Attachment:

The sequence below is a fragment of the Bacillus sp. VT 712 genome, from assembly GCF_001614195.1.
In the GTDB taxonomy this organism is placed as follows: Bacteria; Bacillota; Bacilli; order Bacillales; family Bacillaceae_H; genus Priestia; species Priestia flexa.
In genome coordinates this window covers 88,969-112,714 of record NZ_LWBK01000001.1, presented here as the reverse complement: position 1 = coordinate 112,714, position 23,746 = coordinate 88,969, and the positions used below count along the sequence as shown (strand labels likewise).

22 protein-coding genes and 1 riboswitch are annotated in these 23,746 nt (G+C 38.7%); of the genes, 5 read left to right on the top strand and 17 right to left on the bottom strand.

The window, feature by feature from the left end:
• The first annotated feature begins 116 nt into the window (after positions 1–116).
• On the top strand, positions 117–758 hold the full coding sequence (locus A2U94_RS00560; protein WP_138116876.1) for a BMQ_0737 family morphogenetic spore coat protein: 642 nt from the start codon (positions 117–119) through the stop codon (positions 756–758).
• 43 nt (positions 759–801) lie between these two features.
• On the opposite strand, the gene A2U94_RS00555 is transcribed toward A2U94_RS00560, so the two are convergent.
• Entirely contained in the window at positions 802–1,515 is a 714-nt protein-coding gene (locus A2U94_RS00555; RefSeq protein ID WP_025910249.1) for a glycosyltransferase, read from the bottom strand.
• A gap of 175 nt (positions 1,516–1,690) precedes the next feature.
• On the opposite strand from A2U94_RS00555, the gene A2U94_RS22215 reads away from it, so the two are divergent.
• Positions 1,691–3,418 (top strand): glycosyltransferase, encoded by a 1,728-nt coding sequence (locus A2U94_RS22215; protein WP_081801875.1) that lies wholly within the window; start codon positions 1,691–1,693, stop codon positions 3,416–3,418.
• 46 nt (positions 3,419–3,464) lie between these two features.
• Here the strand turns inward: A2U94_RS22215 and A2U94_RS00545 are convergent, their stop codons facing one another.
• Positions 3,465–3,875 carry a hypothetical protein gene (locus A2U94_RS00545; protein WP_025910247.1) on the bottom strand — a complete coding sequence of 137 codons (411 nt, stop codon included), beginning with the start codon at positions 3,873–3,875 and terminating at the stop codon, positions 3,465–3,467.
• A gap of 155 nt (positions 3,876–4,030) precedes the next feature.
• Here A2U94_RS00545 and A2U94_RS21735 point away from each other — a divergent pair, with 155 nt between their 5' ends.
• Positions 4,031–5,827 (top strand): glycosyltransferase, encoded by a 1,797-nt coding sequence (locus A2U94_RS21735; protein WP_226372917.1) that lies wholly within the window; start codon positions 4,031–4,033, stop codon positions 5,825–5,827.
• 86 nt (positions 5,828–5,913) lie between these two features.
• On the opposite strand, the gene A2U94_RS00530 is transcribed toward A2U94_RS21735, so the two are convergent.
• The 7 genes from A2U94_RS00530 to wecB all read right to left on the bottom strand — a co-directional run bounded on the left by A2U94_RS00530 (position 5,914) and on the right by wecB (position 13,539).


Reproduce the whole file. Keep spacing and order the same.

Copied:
The sequence below is a fragment of the Bacillus sp. VT 712 genome, from assembly GCF_001614195.1.
In the GTDB taxonomy this organism is placed as follows: Bacteria; Bacillota; Bacilli; order Bacillales; family Bacillaceae_H; genus Priestia; species Priestia flexa.
In genome coordinates this window covers 88,969-112,714 of record NZ_LWBK01000001.1, presented here as the reverse complement: position 1 = coordinate 112,714, position 23,746 = coordinate 88,969, and the positions used below count along the sequence as shown (strand labels likewise).

22 protein-coding genes and 1 riboswitch are annotated in these 23,746 nt (G+C 38.7%); of the genes, 5 read left to right on the top strand and 17 right to left on the bottom strand.

The window, feature by feature from the left end:
• The first annotated feature begins 116 nt into the window (after positions 1–116).
• On the top strand, positions 117–758 hold the full coding sequence (locus A2U94_RS00560; protein WP_138116876.1) for a BMQ_0737 family morphogenetic spore coat protein: 642 nt from the start codon (positions 117–119) through the stop codon (positions 756–758).
• 43 nt (positions 759–801) lie between these two features.
• On the opposite strand, the gene A2U94_RS00555 is transcribed toward A2U94_RS00560, so the two are convergent.
• Entirely contained in the window at positions 802–1,515 is a 714-nt protein-coding gene (locus A2U94_RS00555; RefSeq protein ID WP_025910249.1) for a glycosyltransferase, read from the bottom strand.
• A gap of 175 nt (positions 1,516–1,690) precedes the next feature.
• On the opposite strand from A2U94_RS00555, the gene A2U94_RS22215 reads away from it, so the two are divergent.
• Positions 1,691–3,418 (top strand): glycosyltransferase, encoded by a 1,728-nt coding sequence (locus A2U94_RS22215; protein WP_081801875.1) that lies wholly within the window; start codon positions 1,691–1,693, stop codon positions 3,416–3,418.
• 46 nt (positions 3,419–3,464) lie between these two features.
• Here the strand turns inward: A2U94_RS22215 and A2U94_RS00545 are convergent, their stop codons facing one another.
• Positions 3,465–3,875 carry a hypothetical protein gene (locus A2U94_RS00545; protein WP_025910247.1) on the bottom strand — a complete coding sequence of 137 codons (411 nt, stop codon included), beginning with the start codon at positions 3,873–3,875 and terminating at the stop codon, positions 3,465–3,467.
• A gap of 155 nt (positions 3,876–4,030) precedes the next feature.
• Here A2U94_RS00545 and A2U94_RS21735 point away from each other — a divergent pair, with 155 nt between their 5' ends.
• Positions 4,031–5,827 (top strand): glycosyltransferase, encoded by a 1,797-nt coding sequence (locus A2U94_RS21735; protein WP_226372917.1) that lies wholly within the window; start codon positions 4,031–4,033, stop codon positions 5,825–5,827.
• 86 nt (positions 5,828–5,913) lie between these two features.
• On the opposite strand, the gene A2U94_RS00530 is transcribed toward A2U94_RS21735, so the two are convergent.
• The 7 genes from A2U94_RS00530 to wecB all read right to left on the bottom strand — a co-directional run bounded on the left by A2U94_RS00530 (position 5,914) and on the right by wecB (position 13,539).